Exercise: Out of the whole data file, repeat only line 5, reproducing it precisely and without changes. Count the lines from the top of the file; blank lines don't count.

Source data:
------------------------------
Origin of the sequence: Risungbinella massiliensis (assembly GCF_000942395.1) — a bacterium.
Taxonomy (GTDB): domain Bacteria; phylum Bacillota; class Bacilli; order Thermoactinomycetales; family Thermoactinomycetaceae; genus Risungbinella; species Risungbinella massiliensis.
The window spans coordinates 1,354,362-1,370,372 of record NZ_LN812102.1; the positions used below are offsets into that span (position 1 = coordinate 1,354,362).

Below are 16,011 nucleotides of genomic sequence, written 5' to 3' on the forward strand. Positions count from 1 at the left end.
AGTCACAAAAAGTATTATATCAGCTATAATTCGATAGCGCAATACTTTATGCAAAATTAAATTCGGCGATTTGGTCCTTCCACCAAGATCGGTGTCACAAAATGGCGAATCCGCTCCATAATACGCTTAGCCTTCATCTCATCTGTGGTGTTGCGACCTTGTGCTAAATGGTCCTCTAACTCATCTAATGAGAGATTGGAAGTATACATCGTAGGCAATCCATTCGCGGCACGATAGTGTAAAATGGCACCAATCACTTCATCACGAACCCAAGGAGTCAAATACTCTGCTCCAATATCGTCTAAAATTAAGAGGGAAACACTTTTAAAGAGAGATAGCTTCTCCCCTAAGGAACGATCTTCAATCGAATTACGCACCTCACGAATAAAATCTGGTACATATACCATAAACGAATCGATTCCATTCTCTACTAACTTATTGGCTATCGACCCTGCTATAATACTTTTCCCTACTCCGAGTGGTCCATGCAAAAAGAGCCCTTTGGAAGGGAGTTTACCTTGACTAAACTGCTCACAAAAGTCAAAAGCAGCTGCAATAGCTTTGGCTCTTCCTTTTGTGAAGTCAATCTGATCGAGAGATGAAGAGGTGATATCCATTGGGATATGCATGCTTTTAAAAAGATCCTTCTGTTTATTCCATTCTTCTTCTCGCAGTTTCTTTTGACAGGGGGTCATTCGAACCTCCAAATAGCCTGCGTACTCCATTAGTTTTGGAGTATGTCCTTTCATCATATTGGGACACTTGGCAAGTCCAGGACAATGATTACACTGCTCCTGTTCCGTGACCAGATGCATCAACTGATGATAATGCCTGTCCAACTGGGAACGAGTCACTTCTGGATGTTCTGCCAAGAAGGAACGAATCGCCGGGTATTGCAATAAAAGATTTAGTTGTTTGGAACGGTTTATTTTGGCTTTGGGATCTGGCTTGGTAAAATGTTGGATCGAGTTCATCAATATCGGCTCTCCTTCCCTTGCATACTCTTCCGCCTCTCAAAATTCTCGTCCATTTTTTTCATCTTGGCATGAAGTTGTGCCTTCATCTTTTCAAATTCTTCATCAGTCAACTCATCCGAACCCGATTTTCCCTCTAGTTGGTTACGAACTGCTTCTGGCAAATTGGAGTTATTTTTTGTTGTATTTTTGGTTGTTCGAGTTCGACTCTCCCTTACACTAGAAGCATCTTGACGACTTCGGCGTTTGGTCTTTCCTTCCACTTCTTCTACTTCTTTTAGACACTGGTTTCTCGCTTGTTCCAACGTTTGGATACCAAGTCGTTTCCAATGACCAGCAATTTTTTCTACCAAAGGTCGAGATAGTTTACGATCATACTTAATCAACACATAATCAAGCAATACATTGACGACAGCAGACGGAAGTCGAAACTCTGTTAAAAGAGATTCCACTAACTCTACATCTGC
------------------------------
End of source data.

AGTCACAAAAAGTATTATATCAGCTATAATTCGATAGCGCAATACTTTATGCAAAATTAAATTCGGCGATTTGGTCCTTCCACCAAGATCGGTGTCACAAAATGGCGAATCCGCTCCATAATACGCTTAGCCTTCATCTCATCTGTGGTGTTGCGACCTTGTGCTAAATGGTCCTCTAACTCATCTAATGAGAGATTGGAAGTATACATCGTAGGCAATCCATTCGCGGCACGATAGTGTAAAATGGCACCAATCACTTCATCACGAACCCAAGGAGTCAAATACTCTGCTCCAATATCGTCTAAAATTAAGAGGGAAACACTTTTAAAGAGAGATAGCTTCTCCCCTAAGGAACGATCTTCAATCGAATTACGCACCTCACGAATAAAATCTGGTACATATACCATAAACGAATCGATTCCATTCTCTACTAACTTATTGGCTATCGACCCTGCTATAATACTTTTCCCTACTCCGAGTGGTCCATGCAAAAAGAGCCCTTTGGAAGGGAGTTTACCTTGACTAAACTGCTCACAAAAGTCAAAAGCAGCTGCAATAGCTTTGGCTCTTCCTTTTGTGAAGTCAATCTGATCGAGAGATGAAGAGGTGATATCCATTGGGATATGCATGCTTTTAAAAAGATCCTTCTGTTTATTCCATTCTTCTTCTCGCAGTTTCTTTTGACAGGGGGTCATTCGAACCTCCAAATAGCCTGCGTACTCCATTAGTTTTGGAGTATGTCCTTTCATCATATTGGGACACTTGGCAAGTCCAGGACAATGATTACACTGCTCCTGTTCCGTGACCAGATGCATCAACTGATGATAATGCCTGTCCAACTGGGAACGAGTCACTTCTGGATGTTCTGCCAAGAAGGAACGAATCGCCGGGTATTGCAATAAAAGATTTAGTTGTTTGGAACGGTTTATTTTGGCTTTGGGATCTGGCTTGGTAAAATGTTGGATCGAGTTCATCAATATCGGCTCTCCTTCCCTTGCATACTCTTCCGCCTCTCAAAATTCTCGTCCATTTTTTTCATCTTGGCATGAAGTTGTGCCTTCATCTTTTCAAATTCTTCATCAGTCAACTCATCCGAACCCGATTTTCCCTCTAGTTGGTTACGAACTGCTTCTGGCAAATTGGAGTTATTTTTTGTTGTATTTTTGGTTGTTCGAGTTCGACTCTCCCTTACACTAGAAGCATCTTGACGACTTCGGCGTTTGGTCTTTCCTTCCACTTCTTCTACTTCTTTTAGACACTGGTTTCTCGCTTGTTCCAACGTTTGGATACCAAGTCGTTTCCAATGACCAGCAATTTTTTCTACCAAAGGTCGAGATAGTTTACGATCATACTTAATCAACACATAATCAAGCAATACATTGACGACAGCAGACGGAAGTCGAAACTCTGTTAAAAGAGATTCCACTAACTCTACATCTGC